About GI Tag

  • GI has its origins in the 1883 Paris Convention for the Protection of Industrial Property. “The protection of industrial property has as its object patents, utility models, industrial designs, trademarks, service marks, trade names, indications of source or appellations of origin, and the repression of unfair competition”
  • But it was formalised in the Agreement on Trade-Related Aspects of Intellectual Property Rights (TRIPS) of 1994. GIs are defined as “indications which identify a good as originating in the territory of a member, or a region or locality in that territory, where a given quality, reputation or other characteristic of the good is essentially attributable to its geographical origin.”
  • India, which is a party to TRIPS, formulated a GI law in 1999, which came into force four years later. India has till now granted 303 GIs, including 11 foreign products like Scotch and Cognac.
  • The GIs include twenty nine products which have got two separate GIs each, one for the name and the other for the logo. Darjeeling tea, Kanchipuram silk, Kashmir pashmina, Lucknow chikan craft, Hyderabad haleem and Maharashtra’s Warli painting are some well known products which have been granted a GI. Karnataka is the state with most GIs, accounting for over a tenth of the country’s total.
  • It is valid for 10 years after which it can be renewed.


  • Legal Protection : Once a product has got a GI, it would be illegal for someone outside that region to make and sell a similar product under that name.
  • Commercial reasons : A study found that GI products in the EU on average command a premium of 2.2 times the price of non-GI products; wines have the highest premium, at 2.7 times, while it is 1.6 times for cheeses. But in India, there is no data available on the commercial benefits of GI

6 . Alluri Sita Rama Raju

Context : Prime Minister Narendra Modi unveiled a 30-foot-tall bronze statue of Alluri Sitharama Raju at Bhimavaram in Andhra Pradesh as the year-long celebrations of the freedom fighter’s 125th birth anniversary began on Monday.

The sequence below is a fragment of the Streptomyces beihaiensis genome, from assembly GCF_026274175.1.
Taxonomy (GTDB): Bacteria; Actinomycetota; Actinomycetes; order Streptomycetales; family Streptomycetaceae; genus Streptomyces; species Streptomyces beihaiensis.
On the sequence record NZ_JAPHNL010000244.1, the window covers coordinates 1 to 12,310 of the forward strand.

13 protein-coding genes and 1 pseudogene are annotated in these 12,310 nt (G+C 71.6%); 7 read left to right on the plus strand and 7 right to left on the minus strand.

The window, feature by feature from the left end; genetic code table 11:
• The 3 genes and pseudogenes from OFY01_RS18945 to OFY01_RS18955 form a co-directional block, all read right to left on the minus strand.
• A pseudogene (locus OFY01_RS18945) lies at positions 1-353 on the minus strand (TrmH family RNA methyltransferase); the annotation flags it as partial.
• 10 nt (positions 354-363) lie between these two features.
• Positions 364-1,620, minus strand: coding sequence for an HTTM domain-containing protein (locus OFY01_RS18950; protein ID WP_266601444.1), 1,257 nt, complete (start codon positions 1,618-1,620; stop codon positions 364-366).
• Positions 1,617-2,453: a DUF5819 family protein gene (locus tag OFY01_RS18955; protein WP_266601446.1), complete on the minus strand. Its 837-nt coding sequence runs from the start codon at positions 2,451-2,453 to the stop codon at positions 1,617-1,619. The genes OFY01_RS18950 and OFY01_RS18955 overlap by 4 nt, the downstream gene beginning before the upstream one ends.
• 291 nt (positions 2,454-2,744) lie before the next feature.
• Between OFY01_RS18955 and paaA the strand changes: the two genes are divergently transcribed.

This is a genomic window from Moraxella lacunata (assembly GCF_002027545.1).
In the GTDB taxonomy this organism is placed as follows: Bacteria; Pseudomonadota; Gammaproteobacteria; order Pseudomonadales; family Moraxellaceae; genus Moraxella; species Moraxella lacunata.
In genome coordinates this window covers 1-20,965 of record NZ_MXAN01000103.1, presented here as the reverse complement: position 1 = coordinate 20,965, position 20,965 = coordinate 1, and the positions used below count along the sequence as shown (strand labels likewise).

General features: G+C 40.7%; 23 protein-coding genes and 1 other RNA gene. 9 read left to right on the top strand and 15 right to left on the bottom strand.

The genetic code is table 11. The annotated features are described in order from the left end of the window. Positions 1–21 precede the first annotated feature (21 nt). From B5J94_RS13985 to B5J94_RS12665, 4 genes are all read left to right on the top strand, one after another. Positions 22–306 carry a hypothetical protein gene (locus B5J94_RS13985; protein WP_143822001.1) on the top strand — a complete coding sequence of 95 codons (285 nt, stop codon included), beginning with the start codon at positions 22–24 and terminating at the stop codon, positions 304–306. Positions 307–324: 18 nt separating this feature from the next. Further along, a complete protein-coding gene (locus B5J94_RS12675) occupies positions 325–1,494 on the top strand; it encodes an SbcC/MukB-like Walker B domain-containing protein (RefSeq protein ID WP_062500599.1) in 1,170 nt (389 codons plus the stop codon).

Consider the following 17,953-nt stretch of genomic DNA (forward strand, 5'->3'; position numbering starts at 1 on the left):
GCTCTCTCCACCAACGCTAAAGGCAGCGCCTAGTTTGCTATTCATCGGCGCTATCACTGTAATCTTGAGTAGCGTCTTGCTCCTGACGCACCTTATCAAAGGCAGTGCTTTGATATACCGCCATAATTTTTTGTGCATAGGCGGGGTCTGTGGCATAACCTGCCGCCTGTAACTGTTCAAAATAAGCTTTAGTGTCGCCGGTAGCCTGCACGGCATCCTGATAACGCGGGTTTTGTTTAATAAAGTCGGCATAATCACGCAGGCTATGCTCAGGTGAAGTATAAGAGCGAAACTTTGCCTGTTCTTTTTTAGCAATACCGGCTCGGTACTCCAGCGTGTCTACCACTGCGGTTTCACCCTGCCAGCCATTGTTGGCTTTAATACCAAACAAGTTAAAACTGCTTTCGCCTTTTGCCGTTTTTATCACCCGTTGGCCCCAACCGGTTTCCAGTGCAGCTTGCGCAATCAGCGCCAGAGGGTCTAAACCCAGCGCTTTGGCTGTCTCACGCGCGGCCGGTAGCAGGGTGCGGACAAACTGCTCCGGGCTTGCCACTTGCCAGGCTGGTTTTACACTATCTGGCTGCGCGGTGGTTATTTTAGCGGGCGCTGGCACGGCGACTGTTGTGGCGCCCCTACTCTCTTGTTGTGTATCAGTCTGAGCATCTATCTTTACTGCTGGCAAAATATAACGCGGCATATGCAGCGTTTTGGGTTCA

About Alluri Sitharama Raju

  • Raju is believed to have been born in present-day Andhra Pradesh in 1897 or 1898. He is said to have become a sanyasi at the age of 18, and gained a mystical aura among the hill and tribal peoples with his austerity, knowledge of astrology and medicine, and his ability to tame wild animals.
  • At a very young age, Raju channelled the discontent of the hill people in Ganjam, Visakhapatnam, and Godavari into a highly effective guerrilla resistance against the British.
  • Colonial rule threatened the tribals’ traditional podu (shifting) cultivation, as the government sought to secure forest lands. The Forest Act of 1882 banned the collection of minor forest produce such as roots and leaves, and tribal people were forced into labour for the colonial government. While the tribals were subjected to exploitation by muttadars, village headmen commissioned by the colonial government to extract rent, the new laws and systems threatened their way of life itself.
  • Strong anti-government sentiment, shared by the muttadars who were aggrieved by the curtailment of their powers by the British, exploded into armed resistance in August 1922. Several hundred tribals led by Raju attacked the Chintapalle, Krishnadevipeta and Rajavommangi police stations in the Godavari agency.